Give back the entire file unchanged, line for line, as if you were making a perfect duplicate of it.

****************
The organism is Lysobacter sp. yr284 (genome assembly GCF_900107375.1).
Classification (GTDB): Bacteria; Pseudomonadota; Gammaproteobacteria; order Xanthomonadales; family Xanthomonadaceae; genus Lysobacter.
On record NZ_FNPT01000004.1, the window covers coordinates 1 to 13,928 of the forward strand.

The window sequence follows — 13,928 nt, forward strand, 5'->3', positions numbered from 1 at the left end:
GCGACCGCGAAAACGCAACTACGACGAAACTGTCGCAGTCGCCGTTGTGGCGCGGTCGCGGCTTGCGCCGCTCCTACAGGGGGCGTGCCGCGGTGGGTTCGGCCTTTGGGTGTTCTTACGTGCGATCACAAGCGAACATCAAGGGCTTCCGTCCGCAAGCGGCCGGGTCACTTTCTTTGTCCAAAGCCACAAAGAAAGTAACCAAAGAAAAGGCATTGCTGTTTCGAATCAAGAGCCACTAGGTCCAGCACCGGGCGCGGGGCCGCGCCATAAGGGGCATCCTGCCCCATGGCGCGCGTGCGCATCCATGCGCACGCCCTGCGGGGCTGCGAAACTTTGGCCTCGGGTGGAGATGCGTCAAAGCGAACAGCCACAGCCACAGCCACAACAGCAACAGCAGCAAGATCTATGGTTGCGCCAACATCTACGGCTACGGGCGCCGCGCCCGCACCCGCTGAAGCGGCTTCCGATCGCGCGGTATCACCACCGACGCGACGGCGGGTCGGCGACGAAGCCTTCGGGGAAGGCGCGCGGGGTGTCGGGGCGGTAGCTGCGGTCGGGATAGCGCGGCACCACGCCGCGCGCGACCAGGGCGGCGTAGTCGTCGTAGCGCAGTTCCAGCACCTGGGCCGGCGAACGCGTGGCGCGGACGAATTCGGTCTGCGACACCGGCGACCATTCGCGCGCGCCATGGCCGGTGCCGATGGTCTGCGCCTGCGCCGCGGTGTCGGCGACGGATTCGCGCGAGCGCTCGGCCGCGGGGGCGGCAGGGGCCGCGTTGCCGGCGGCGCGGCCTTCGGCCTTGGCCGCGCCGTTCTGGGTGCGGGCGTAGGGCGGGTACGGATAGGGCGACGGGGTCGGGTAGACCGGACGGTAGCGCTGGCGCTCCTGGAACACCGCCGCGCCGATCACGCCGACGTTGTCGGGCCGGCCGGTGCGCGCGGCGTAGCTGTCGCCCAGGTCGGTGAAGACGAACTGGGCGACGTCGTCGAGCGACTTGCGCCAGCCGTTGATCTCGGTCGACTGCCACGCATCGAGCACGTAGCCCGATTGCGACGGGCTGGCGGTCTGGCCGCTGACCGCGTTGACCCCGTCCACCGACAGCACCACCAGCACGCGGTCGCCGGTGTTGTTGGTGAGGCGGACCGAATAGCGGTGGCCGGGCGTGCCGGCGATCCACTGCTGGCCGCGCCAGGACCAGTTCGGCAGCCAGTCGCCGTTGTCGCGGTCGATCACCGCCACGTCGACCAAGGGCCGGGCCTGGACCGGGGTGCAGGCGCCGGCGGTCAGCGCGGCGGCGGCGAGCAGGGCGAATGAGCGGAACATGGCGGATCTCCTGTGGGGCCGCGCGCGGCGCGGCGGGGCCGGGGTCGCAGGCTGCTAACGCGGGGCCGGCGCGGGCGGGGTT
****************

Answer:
The organism is Lysobacter sp. yr284 (genome assembly GCF_900107375.1).
Classification (GTDB): Bacteria; Pseudomonadota; Gammaproteobacteria; order Xanthomonadales; family Xanthomonadaceae; genus Lysobacter.
On record NZ_FNPT01000004.1, the window covers coordinates 1 to 13,928 of the forward strand.

The window sequence follows — 13,928 nt, forward strand, 5'->3', positions numbered from 1 at the left end:
GCGACCGCGAAAACGCAACTACGACGAAACTGTCGCAGTCGCCGTTGTGGCGCGGTCGCGGCTTGCGCCGCTCCTACAGGGGGCGTGCCGCGGTGGGTTCGGCCTTTGGGTGTTCTTACGTGCGATCACAAGCGAACATCAAGGGCTTCCGTCCGCAAGCGGCCGGGTCACTTTCTTTGTCCAAAGCCACAAAGAAAGTAACCAAAGAAAAGGCATTGCTGTTTCGAATCAAGAGCCACTAGGTCCAGCACCGGGCGCGGGGCCGCGCCATAAGGGGCATCCTGCCCCATGGCGCGCGTGCGCATCCATGCGCACGCCCTGCGGGGCTGCGAAACTTTGGCCTCGGGTGGAGATGCGTCAAAGCGAACAGCCACAGCCACAGCCACAACAGCAACAGCAGCAAGATCTATGGTTGCGCCAACATCTACGGCTACGGGCGCCGCGCCCGCACCCGCTGAAGCGGCTTCCGATCGCGCGGTATCACCACCGACGCGACGGCGGGTCGGCGACGAAGCCTTCGGGGAAGGCGCGCGGGGTGTCGGGGCGGTAGCTGCGGTCGGGATAGCGCGGCACCACGCCGCGCGCGACCAGGGCGGCGTAGTCGTCGTAGCGCAGTTCCAGCACCTGGGCCGGCGAACGCGTGGCGCGGACGAATTCGGTCTGCGACACCGGCGACCATTCGCGCGCGCCATGGCCGGTGCCGATGGTCTGCGCCTGCGCCGCGGTGTCGGCGACGGATTCGCGCGAGCGCTCGGCCGCGGGGGCGGCAGGGGCCGCGTTGCCGGCGGCGCGGCCTTCGGCCTTGGCCGCGCCGTTCTGGGTGCGGGCGTAGGGCGGGTACGGATAGGGCGACGGGGTCGGGTAGACCGGACGGTAGCGCTGGCGCTCCTGGAACACCGCCGCGCCGATCACGCCGACGTTGTCGGGCCGGCCGGTGCGCGCGGCGTAGCTGTCGCCCAGGTCGGTGAAGACGAACTGGGCGACGTCGTCGAGCGACTTGCGCCAGCCGTTGATCTCGGTCGACTGCCACGCATCGAGCACGTAGCCCGATTGCGACGGGCTGGCGGTCTGGCCGCTGACCGCGTTGACCCCGTCCACCGACAGCACCACCAGCACGCGGTCGCCGGTGTTGTTGGTGAGGCGGACCGAATAGCGGTGGCCGGGCGTGCCGGCGATCCACTGCTGGCCGCGCCAGGACCAGTTCGGCAGCCAGTCGCCGTTGTCGCGGTCGATCACCGCCACGTCGACCAAGGGCCGGGCCTGGACCGGGGTGCAGGCGCCGGCGGTCAGCGCGGCGGCGGCGAGCAGGGCGAATGAGCGGAACATGGCGGATCTCCTGTGGGGCCGCGCGCGGCGCGGCGGGGCCGGGGTCGCAGGCTGCTAACGCGGGGCCGGCGCGGGCGGGGTT